Random thoughts from a football mad teacher living in the Middle East

Quick intro for all my fans, which in this case is just my 2year old son who can’t read this, but I’ll persist anyway. I’m a 30-something teacher living in Abu Dhabi. I live, breathe and work in football on my time off, which is quite a lot. My wife got bored with hearing my sometimes strong and occasionally amusing musings on anything from UAE laws to my dislike of Di Canio as a manager so thought I’d see if anyone wanted to listen to me in cyberspace.

Take a look at my posts and feel free to comment, good or bad. I like a good bit of banter.

Also try to see if you can insult me in less than 140 characters on Twitter @sethrey1471


7 thoughts on “Random thoughts from a football mad teacher living in the Middle East

  1. Looks like this was a particularly long turd you were having Seth!!

    Anyway having come from a similar coaching background to yourself I could not agree more and it will be many years before this changes.

    In addition a big problem we have is not just the attitude of the coaches but also Joe Public. Players as young as five are given praise for booting the ball aimlessly up field and the big tall fast kids with absolutely no footballing ability what so ever are still given a game as their physical attributes are advantageous at a young age.

    However as we all know the physical attributes even themselves out in the end and when the tall well developed kid with no skill reaches 16 and 17 no longer have the physical advantage but do still have limited technical ability. There may have been kids with much better technical ability who have walked away from the from football as they don’t get a game kept out by the big tall fast kid.

    In the current English culture towards the way the game is played at grass roots level if a player like Lionel Messi was born and was 6 / 7 years old he be told to hit the channels, clear it, knock it long and never progress into the world class talent that he is, FACT!

    To this day I see parents and managers watching kids teams that are more worried about the result at all costs rather than teaching kids how to play the right way. Often kids trying to display technical ability will be labelled a ‘fancy Dan’ and rather encouraged to ‘Welly it’ or ‘put it in row Z’

    Then we wonder why we have a national team that is not technically good enough to retain possession and consistently looks to knock a long ball. If you look at the English players at top clubs Gerrard/lampard they are surrounded by foreign players more technically gifted with the ball and it allows them to make the most of their attributes and that’s what helps then be top players. Of course in the England team we dont have that luxury.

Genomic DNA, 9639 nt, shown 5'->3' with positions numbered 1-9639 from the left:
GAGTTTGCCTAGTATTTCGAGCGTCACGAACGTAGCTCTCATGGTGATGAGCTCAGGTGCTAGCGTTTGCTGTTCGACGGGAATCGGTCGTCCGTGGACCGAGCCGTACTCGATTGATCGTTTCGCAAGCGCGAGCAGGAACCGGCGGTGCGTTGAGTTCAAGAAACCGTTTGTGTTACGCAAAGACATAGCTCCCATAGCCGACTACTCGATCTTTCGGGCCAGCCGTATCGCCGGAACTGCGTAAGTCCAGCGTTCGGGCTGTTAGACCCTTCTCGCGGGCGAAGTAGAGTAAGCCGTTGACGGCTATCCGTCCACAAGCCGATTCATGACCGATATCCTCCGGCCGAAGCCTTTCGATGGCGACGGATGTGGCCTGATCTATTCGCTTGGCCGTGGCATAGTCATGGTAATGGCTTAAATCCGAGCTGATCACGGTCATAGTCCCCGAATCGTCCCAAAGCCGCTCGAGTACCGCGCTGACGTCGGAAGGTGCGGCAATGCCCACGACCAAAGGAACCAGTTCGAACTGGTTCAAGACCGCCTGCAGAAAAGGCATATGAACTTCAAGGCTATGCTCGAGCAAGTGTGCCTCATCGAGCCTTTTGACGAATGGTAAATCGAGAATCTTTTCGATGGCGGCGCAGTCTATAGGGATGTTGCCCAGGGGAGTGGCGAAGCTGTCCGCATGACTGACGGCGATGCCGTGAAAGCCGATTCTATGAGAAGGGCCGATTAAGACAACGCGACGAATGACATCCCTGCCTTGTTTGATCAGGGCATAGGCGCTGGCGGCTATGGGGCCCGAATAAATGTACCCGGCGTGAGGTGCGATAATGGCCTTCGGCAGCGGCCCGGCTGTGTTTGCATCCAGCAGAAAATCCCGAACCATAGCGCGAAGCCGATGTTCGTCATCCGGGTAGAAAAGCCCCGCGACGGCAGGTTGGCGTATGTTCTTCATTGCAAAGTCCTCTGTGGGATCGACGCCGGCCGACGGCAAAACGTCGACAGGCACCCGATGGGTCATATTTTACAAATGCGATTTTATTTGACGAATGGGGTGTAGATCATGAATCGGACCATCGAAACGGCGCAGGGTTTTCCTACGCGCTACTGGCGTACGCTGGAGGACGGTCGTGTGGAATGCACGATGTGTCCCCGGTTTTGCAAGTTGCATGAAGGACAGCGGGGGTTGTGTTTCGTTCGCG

So unfortunately we need to strap ourselves in and watch us try to ‘dig in’ and ‘use the null dog spirit’ in major tournaments where we park the bus chase shadows and have less than 30% possession in order to thwart superior opposition!

    Peace Out

    • Mate,

      I couldn’t agree with you more! It is really bad how size seems to matter so much and no one seems to have any foresight into genealogy and growth! And you’re right about Messi. Imagine how many footballers England have lost because of this attitude. Joe Cole is a typical example and even Gazza to an extent, although his may have been a little self inflicted!

  2. Don’t tell me England’s not playing well! With Mexico struggling (to say the least) to qualify for the World Cup, we need a team to cheer on!! 😦

    • Sorry Jess, it looks like everyone will be cheering on Ghana! I think England will make it to be fair, but they won’t go far, that’s for sure! I’m working with FIFA for the U17 World Cup next month as a rep for the Nigerian team and Mexico are in our group. They are the current winners so maybe you will have some good players coming through in a few years!

      • I know! It’s strange! They also won in 2005, and the U23 got the gold at the Olympics, and still the talent just doesn’t seem to be getting through to the national team!

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